By now, autumn’s transformative powers have worked their magic on New York City. Golden leaves blanket city sidewalks, ethereal seedheads have replaced flowers, and there’s a crisp chill in the air. If nature is calling to you and you yearn for a little more time outdoors before winter hits, head to the Brooklyn Botanic Garden. I can’t think of a better way to spend an afternoon than strolling through the park and soaking in the last days of autumn.
Form and Structure Comes Alive in the Fall
In the spring and summer, flowers steal the show. It’s hard not to ooh and ahh over them. Everywhere you look, it’s a riot of color with flower beds and baskets bursting with blooms. Trees often go unnoticed during the growing season. Their subtle shades of green blend together to form a backdrop for the flowers. Of course, we notice their structure and their influence on design, but it’s often relegated to our subconscious. That all changes in autumn. Few things are as captivating as the flaming colors of fall foliage.
The diversity of the plant collection at the Brooklyn Botanic Garden provides ample opportunities to observe the changing seasons. Even after the fall foliage peak, there is beauty to be found for many weeks. Last year, I visited on Thanksgiving weekend and the colors and textures were still impressive. The 100-year old garden is home to many outstanding tree specimens and even formal allées. I spent hours meandering beneath the mature tree canopies; my feet shuffling through fallen leaves.
Cherry (Prunus ‘Kanzan’) allées border the eastern and western edges of the Cherry Esplanade. The double-flowering cherries are a must-see in the spring. In the fall, the white and pink canopy turns to gold. As the leaves fall, long yellow stripes color the lawn below. The Cherry Esplanade lawn is the only grass you can sit on at the Brooklyn Botanic Garden. It’s a perfect spot to lean back and watch the light stream through the layers of leaves. Majestic allées of scarlet oak trees (Quercus coccinea) flank the cherries and mark the outer edge of the lawn. In late November, the trees still tightly grasp their rusty red leaves.
The trees in the Magnolia Plaza provide interest year-round. In the spring, clouds of magnolia blossoms tower above the elegant stone plaza. When the showy flowers are gone, it’s easier to observe the structural beauty of the magnolia trees.
But it’s not all about the fall foliage. As the leaves begin to drop, the structure and form of a tree become clear. You’re free to admire graceful arching branches or those gnarled and twisted with aged. Broad trunks stretch to the heavens; their bare branches stark against a brilliant autumn sky.
Japanese Hill-and-Pond Garden
In the Japanese Hill-and-Pond Garden, the maples and ginkgos don their fall finery. Green is replaced with vibrant red, purple, and burgundy and glowing yellow and gold. They’re the highlight of the garden and reason alone to visit in the fall. The flame-colored trees are brilliantly juxtaposed against the dark sculptural evergreens.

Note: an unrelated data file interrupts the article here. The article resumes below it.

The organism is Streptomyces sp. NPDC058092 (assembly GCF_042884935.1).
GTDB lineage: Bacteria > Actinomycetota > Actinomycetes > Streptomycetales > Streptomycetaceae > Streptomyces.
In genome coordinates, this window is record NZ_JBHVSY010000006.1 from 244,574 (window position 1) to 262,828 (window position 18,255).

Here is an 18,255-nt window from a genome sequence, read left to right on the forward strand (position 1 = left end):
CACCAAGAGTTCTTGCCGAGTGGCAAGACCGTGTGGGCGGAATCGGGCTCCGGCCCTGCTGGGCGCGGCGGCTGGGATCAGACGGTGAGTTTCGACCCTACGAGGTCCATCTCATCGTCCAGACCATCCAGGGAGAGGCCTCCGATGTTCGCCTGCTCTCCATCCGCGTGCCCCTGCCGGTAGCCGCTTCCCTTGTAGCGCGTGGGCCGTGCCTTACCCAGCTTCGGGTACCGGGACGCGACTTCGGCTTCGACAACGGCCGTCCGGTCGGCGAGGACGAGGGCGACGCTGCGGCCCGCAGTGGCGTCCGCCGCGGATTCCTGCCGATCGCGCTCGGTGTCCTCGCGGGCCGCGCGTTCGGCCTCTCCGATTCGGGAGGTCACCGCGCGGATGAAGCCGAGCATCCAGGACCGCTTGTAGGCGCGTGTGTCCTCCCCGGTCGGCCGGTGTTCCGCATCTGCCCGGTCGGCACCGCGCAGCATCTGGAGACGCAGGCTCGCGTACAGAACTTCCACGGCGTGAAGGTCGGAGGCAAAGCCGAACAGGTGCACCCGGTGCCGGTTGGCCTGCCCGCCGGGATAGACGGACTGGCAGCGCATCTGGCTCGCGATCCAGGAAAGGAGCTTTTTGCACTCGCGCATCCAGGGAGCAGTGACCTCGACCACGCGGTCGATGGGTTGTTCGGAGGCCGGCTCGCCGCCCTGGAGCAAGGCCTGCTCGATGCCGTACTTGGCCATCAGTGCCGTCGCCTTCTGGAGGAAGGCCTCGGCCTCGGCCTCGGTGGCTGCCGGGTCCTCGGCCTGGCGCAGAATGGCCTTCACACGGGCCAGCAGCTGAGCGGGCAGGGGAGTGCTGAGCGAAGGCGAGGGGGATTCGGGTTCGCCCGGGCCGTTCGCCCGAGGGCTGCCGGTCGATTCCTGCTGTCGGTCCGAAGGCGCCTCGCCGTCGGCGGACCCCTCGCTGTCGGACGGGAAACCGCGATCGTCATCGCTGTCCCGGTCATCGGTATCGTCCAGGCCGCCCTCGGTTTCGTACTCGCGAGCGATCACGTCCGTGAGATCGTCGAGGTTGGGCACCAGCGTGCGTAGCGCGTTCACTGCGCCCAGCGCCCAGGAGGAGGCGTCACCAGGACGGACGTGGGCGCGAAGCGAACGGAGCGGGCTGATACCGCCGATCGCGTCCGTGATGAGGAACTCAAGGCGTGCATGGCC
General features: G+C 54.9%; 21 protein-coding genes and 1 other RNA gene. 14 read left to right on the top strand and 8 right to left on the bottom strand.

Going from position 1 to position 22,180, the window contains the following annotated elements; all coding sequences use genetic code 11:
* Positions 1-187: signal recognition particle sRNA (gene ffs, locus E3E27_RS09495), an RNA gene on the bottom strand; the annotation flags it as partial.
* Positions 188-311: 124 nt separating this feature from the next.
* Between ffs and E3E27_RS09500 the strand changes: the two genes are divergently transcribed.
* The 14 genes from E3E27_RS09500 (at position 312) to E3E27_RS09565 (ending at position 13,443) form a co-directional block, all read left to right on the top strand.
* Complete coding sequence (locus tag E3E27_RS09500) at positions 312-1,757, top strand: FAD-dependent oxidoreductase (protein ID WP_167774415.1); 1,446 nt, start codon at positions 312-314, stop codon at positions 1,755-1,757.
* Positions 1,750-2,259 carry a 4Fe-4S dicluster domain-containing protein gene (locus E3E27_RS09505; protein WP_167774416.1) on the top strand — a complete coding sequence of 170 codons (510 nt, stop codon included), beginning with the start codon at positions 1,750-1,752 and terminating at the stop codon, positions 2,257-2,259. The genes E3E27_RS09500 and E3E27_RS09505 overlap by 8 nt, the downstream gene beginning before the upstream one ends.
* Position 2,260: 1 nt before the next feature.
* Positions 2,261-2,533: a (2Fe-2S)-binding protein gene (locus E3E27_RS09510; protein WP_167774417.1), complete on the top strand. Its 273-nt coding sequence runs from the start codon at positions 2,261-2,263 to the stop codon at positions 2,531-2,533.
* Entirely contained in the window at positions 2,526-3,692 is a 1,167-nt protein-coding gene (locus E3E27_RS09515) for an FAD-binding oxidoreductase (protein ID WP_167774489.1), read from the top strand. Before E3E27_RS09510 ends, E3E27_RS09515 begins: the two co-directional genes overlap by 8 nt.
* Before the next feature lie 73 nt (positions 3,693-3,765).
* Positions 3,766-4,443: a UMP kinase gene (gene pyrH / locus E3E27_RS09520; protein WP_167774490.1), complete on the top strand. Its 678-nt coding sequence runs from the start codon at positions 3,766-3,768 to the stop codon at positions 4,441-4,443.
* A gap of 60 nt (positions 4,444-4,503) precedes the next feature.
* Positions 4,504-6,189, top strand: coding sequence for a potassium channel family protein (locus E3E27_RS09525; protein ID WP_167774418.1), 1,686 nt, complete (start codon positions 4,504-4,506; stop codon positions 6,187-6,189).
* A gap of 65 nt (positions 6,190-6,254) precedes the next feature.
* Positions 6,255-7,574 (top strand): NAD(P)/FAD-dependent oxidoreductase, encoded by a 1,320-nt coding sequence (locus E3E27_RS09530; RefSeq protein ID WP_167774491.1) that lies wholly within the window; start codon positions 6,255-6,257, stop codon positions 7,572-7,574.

A path meanders around the pond and offers several vantage points to enjoy this unique landscape. This is one of the oldest public Japanese gardens in America, dating to 1915. Near the center of the pond is a brilliant red torii that perfectly complements the fall foliage. After squatting and kneeling while taking photos for hours, the wooden pavilion was the perfect spot for a rest. From a quiet bench, I took in views of the pond and watched the low sun filter through the colorful trees.
On the bank of the pond, a regal bald cypress (Taxodium distichum) grows. It’s one of the few conifer trees that actually sheds its needles annually. Before they drop, the delicate needles turn a warm rust color. Layers of fallen ginkgo leaves and bald cypress needles create a soft tapestry that blankets the path in the Japanese garden.
Other structures are hidden throughout the garden. As you stroll, you’ll discover stone lanterns and wooden bridges. From the footbridge, watch the koi fish swim beneath fallen leaves that decorate the dark surface of the pond.
Native Flora Garden
Discover plants and habitats native to Manhattan in the Native Flora Garden. It’s hard to imagine New York City’s diverse ecological history. But before the skyscrapers and roads, forests, wetlands, and meadows were abundant on Manhattan island. Experts estimate that at one time, the island was home to 55 different ecological community types.
First created in 1911, the Native Flora Garden has evolved over the years. At first a wildflower garden, it’s grown into a mature woodland. Some of the oldest trees in the Brooklyn Botanic Garden can be found here. Recent expansions, including a coastal plain meadow, pine barrens, and a pond, have increased the diversity of ecological communities found in the garden. Walking through the forest, you feel far removed from the busy city streets as the hum of traffic and people fade away.
Visiting gardens in the fall and winter provides a different kind of beauty. The lack of flowers highlights the architectural elements of a garden. Trees come into the spotlight with their brilliant colors and striking forms.
In the weeks leading up to winter, nature slows down. The earth feels a little quieter as it prepares for its winter rest. Before the winter doldrums set in, relish the time you can spend outdoors and get out to one of New York City’s best gardens.